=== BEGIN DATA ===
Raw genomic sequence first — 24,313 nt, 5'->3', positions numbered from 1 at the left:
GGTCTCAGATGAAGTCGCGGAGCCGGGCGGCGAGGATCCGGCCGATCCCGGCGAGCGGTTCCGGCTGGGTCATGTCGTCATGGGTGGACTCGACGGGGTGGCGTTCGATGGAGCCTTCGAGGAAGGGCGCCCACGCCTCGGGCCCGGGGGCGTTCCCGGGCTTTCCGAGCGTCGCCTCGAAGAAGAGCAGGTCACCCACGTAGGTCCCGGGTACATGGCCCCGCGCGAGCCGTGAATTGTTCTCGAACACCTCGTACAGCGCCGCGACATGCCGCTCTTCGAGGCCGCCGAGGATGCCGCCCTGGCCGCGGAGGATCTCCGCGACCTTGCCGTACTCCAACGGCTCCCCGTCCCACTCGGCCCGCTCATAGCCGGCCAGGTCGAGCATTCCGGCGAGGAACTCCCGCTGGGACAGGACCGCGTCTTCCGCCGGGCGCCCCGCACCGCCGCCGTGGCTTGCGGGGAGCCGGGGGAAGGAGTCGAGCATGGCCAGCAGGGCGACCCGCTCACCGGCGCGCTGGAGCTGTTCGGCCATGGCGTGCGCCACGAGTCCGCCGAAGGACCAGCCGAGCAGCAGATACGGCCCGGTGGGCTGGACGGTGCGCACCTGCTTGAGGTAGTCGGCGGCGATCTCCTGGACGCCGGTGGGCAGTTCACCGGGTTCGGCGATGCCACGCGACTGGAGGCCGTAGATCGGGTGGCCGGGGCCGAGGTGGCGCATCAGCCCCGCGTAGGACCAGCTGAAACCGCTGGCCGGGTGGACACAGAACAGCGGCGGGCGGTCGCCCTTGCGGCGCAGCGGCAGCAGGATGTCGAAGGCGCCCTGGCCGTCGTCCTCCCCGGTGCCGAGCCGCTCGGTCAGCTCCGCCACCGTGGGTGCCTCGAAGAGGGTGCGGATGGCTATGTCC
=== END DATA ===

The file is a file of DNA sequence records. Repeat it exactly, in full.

Raw genomic sequence first — 24,313 nt, 5'->3', positions numbered from 1 at the left:
GGTCTCAGATGAAGTCGCGGAGCCGGGCGGCGAGGATCCGGCCGATCCCGGCGAGCGGTTCCGGCTGGGTCATGTCGTCATGGGTGGACTCGACGGGGTGGCGTTCGATGGAGCCTTCGAGGAAGGGCGCCCACGCCTCGGGCCCGGGGGCGTTCCCGGGCTTTCCGAGCGTCGCCTCGAAGAAGAGCAGGTCACCCACGTAGGTCCCGGGTACATGGCCCCGCGCGAGCCGTGAATTGTTCTCGAACACCTCGTACAGCGCCGCGACATGCCGCTCTTCGAGGCCGCCGAGGATGCCGCCCTGGCCGCGGAGGATCTCCGCGACCTTGCCGTACTCCAACGGCTCCCCGTCCCACTCGGCCCGCTCATAGCCGGCCAGGTCGAGCATTCCGGCGAGGAACTCCCGCTGGGACAGGACCGCGTCTTCCGCCGGGCGCCCCGCACCGCCGCCGTGGCTTGCGGGGAGCCGGGGGAAGGAGTCGAGCATGGCCAGCAGGGCGACCCGCTCACCGGCGCGCTGGAGCTGTTCGGCCATGGCGTGCGCCACGAGTCCGCCGAAGGACCAGCCGAGCAGCAGATACGGCCCGGTGGGCTGGACGGTGCGCACCTGCTTGAGGTAGTCGGCGGCGATCTCCTGGACGCCGGTGGGCAGTTCACCGGGTTCGGCGATGCCACGCGACTGGAGGCCGTAGATCGGGTGGCCGGGGCCGAGGTGGCGCATCAGCCCCGCGTAGGACCAGCTGAAACCGCTGGCCGGGTGGACACAGAACAGCGGCGGGCGGTCGCCCTTGCGGCGCAGCGGCAGCAGGATGTCGAAGGCGCCCTGGCCGTCGTCCTCCCCGGTGCCGAGCCGCTCGGTCAGCTCCGCCACCGTGGGTGCCTCGAAGAGGGTGCGGATGGCTATGTCC